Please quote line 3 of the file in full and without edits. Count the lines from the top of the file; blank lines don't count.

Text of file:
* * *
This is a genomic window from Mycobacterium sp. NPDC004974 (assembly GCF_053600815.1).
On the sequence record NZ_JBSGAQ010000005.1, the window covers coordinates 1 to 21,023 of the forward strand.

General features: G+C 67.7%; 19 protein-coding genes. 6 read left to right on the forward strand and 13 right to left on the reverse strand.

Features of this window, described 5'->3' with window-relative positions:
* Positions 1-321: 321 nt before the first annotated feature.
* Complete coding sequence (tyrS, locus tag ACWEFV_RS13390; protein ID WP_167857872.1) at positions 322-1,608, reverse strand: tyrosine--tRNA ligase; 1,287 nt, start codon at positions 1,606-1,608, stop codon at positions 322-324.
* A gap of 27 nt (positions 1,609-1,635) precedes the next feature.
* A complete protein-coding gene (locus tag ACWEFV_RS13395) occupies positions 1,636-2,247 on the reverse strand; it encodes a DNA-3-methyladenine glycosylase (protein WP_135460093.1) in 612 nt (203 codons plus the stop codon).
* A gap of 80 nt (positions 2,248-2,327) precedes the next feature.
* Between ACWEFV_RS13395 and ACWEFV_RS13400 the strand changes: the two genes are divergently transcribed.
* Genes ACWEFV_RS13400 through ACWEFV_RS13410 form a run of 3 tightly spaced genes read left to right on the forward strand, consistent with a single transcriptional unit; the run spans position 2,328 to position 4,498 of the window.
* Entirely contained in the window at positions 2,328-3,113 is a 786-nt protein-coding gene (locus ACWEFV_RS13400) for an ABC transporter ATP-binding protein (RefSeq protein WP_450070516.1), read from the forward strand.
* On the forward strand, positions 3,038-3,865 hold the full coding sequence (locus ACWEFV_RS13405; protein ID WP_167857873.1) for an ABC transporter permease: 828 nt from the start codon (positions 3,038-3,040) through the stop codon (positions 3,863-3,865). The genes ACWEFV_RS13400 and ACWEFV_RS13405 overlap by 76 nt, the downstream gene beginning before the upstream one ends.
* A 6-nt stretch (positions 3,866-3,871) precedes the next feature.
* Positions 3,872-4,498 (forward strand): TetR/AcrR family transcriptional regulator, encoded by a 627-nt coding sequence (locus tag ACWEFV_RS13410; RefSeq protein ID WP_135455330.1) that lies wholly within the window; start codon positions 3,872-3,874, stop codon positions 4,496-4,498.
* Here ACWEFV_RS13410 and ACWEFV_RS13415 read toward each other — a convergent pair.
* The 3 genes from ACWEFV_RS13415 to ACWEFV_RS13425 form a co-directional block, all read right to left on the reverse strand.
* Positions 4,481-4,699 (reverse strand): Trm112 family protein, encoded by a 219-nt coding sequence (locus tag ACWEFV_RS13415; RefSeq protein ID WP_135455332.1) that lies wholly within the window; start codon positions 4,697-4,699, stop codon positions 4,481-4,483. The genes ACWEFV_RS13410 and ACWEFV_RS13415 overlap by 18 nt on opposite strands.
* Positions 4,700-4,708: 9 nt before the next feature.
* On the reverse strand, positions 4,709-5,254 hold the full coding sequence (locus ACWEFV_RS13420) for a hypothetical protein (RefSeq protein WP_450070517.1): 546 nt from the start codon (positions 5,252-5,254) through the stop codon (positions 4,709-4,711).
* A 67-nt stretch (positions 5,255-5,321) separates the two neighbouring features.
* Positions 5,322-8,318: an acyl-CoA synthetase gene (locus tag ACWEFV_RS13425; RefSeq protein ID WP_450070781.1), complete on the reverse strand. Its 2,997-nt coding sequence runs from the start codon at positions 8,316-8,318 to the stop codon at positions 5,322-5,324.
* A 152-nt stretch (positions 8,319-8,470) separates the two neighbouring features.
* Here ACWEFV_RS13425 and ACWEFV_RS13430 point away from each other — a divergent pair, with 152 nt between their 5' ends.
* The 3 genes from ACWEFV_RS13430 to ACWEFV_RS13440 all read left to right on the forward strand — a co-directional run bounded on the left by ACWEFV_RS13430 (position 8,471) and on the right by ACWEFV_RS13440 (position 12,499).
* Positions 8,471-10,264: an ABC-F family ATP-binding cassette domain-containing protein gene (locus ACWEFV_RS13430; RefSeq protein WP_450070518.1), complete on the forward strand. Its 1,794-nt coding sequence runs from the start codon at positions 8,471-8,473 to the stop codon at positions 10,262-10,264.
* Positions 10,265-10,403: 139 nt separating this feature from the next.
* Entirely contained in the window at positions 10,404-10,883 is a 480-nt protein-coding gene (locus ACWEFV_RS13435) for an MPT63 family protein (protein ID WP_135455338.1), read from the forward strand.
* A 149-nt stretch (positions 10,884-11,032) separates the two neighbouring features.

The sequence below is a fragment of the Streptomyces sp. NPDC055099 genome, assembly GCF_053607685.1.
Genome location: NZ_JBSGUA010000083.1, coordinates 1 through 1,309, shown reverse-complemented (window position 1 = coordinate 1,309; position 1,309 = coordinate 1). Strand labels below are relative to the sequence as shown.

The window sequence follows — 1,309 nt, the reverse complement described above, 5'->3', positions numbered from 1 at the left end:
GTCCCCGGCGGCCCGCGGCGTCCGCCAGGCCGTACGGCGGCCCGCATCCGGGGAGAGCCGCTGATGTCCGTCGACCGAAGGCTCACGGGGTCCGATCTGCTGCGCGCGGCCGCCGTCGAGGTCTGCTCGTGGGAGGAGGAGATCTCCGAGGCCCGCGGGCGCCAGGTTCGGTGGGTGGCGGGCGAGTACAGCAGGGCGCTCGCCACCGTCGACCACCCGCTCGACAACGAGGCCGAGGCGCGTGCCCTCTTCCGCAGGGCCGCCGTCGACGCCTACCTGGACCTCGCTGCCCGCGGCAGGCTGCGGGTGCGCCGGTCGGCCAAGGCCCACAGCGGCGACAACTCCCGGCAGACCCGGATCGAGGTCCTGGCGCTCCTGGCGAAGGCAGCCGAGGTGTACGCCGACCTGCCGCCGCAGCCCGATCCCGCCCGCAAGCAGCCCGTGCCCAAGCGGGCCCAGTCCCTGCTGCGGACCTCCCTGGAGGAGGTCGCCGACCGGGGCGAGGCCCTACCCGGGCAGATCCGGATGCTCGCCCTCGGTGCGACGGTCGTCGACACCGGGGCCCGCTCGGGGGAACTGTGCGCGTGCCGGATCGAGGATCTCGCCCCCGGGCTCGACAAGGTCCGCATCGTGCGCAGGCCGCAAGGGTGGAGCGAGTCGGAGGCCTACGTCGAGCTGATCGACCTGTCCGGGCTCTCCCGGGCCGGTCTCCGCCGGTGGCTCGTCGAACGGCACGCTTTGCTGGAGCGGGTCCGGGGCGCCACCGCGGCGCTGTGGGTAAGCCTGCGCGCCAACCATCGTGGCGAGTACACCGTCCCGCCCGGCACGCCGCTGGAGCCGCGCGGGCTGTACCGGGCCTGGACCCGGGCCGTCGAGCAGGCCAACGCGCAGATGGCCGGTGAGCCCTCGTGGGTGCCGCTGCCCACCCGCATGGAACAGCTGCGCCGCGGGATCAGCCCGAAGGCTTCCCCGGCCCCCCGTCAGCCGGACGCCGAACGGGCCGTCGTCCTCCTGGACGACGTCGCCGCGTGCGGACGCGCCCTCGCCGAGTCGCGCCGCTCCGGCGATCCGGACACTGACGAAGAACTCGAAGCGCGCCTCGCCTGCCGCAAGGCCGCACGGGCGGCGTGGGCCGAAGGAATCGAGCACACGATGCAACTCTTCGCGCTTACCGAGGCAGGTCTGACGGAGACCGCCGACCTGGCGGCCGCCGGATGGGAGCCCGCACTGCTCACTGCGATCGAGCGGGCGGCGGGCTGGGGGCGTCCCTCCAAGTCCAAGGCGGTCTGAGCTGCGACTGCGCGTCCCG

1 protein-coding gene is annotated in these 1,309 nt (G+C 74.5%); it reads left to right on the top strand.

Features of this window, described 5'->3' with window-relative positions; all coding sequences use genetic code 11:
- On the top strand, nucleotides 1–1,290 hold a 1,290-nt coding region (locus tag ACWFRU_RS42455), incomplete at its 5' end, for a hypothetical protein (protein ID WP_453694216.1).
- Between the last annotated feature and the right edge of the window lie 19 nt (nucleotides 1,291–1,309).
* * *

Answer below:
General features: G+C 67.7%; 19 protein-coding genes. 6 read left to right on the forward strand and 13 right to left on the reverse strand.